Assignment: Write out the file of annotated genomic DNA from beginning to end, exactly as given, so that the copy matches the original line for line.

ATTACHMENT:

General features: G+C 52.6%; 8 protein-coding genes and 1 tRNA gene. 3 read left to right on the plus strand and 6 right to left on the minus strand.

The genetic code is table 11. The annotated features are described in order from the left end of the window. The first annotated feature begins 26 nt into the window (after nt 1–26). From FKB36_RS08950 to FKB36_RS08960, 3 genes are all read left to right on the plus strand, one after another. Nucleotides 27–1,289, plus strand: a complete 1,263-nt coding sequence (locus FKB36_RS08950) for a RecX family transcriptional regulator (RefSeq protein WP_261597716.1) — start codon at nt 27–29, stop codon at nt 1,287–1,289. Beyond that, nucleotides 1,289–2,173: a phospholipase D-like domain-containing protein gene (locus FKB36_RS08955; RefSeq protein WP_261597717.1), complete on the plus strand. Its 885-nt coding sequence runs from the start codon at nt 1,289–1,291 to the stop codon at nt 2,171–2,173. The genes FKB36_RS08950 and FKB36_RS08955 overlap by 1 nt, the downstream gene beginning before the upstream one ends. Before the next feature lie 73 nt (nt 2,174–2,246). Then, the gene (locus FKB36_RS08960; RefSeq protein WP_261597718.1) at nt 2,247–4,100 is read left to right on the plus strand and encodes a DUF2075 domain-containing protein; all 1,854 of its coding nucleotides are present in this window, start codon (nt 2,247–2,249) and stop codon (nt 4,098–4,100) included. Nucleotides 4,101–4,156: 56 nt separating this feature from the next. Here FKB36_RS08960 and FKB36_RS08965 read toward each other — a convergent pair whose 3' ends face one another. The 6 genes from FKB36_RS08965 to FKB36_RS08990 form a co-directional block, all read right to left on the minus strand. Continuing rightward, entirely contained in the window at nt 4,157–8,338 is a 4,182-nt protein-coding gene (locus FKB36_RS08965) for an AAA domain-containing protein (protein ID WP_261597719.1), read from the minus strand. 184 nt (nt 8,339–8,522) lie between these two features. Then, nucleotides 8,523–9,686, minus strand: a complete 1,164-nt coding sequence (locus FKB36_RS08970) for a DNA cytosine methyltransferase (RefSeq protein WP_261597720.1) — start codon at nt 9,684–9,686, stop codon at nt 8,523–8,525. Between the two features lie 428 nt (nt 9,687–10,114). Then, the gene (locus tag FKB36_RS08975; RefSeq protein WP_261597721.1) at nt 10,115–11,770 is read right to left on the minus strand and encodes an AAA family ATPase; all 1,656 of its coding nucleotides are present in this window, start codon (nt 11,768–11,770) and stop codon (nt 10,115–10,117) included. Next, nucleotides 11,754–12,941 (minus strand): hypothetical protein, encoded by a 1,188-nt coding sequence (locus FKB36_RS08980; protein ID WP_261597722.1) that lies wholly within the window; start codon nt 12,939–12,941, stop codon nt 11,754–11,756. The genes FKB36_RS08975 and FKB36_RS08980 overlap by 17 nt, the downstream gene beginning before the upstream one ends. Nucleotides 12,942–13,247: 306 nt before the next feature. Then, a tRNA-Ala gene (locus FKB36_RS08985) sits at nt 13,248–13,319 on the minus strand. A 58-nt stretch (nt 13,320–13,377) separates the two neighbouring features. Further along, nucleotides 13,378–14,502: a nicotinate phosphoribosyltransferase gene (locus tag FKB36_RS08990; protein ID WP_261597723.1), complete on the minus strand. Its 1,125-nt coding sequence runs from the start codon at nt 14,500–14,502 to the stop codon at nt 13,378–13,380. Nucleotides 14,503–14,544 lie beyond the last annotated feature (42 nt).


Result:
General features: G+C 52.6%; 8 protein-coding genes and 1 tRNA gene. 3 read left to right on the plus strand and 6 right to left on the minus strand.

The genetic code is table 11. The annotated features are described in order from the left end of the window. The first annotated feature begins 26 nt into the window (after nt 1–26). From FKB36_RS08950 to FKB36_RS08960, 3 genes are all read left to right on the plus strand, one after another. Nucleotides 27–1,289, plus strand: a complete 1,263-nt coding sequence (locus FKB36_RS08950) for a RecX family transcriptional regulator (RefSeq protein WP_261597716.1) — start codon at nt 27–29, stop codon at nt 1,287–1,289. Beyond that, nucleotides 1,289–2,173: a phospholipase D-like domain-containing protein gene (locus FKB36_RS08955; RefSeq protein WP_261597717.1), complete on the plus strand. Its 885-nt coding sequence runs from the start codon at nt 1,289–1,291 to the stop codon at nt 2,171–2,173. The genes FKB36_RS08950 and FKB36_RS08955 overlap by 1 nt, the downstream gene beginning before the upstream one ends. Before the next feature lie 73 nt (nt 2,174–2,246). Then, the gene (locus FKB36_RS08960; RefSeq protein WP_261597718.1) at nt 2,247–4,100 is read left to right on the plus strand and encodes a DUF2075 domain-containing protein; all 1,854 of its coding nucleotides are present in this window, start codon (nt 2,247–2,249) and stop codon (nt 4,098–4,100) included. Nucleotides 4,101–4,156: 56 nt separating this feature from the next. Here FKB36_RS08960 and FKB36_RS08965 read toward each other — a convergent pair whose 3' ends face one another. The 6 genes from FKB36_RS08965 to FKB36_RS08990 form a co-directional block, all read right to left on the minus strand. Continuing rightward, entirely contained in the window at nt 4,157–8,338 is a 4,182-nt protein-coding gene (locus FKB36_RS08965) for an AAA domain-containing protein (protein ID WP_261597719.1), read from the minus strand. 184 nt (nt 8,339–8,522) lie between these two features. Then, nucleotides 8,523–9,686, minus strand: a complete 1,164-nt coding sequence (locus FKB36_RS08970) for a DNA cytosine methyltransferase (RefSeq protein WP_261597720.1) — start codon at nt 9,684–9,686, stop codon at nt 8,523–8,525. Between the two features lie 428 nt (nt 9,687–10,114). Then, the gene (locus tag FKB36_RS08975; RefSeq protein WP_261597721.1) at nt 10,115–11,770 is read right to left on the minus strand and encodes an AAA family ATPase; all 1,656 of its coding nucleotides are present in this window, start codon (nt 11,768–11,770) and stop codon (nt 10,115–10,117) included. Next, nucleotides 11,754–12,941 (minus strand): hypothetical protein, encoded by a 1,188-nt coding sequence (locus FKB36_RS08980; protein ID WP_261597722.1) that lies wholly within the window; start codon nt 12,939–12,941, stop codon nt 11,754–11,756. The genes FKB36_RS08975 and FKB36_RS08980 overlap by 17 nt, the downstream gene beginning before the upstream one ends. Nucleotides 12,942–13,247: 306 nt before the next feature. Then, a tRNA-Ala gene (locus FKB36_RS08985) sits at nt 13,248–13,319 on the minus strand. A 58-nt stretch (nt 13,320–13,377) separates the two neighbouring features. Further along, nucleotides 13,378–14,502: a nicotinate phosphoribosyltransferase gene (locus tag FKB36_RS08990; protein ID WP_261597723.1), complete on the minus strand. Its 1,125-nt coding sequence runs from the start codon at nt 14,500–14,502 to the stop codon at nt 13,378–13,380. Nucleotides 14,503–14,544 lie beyond the last annotated feature (42 nt).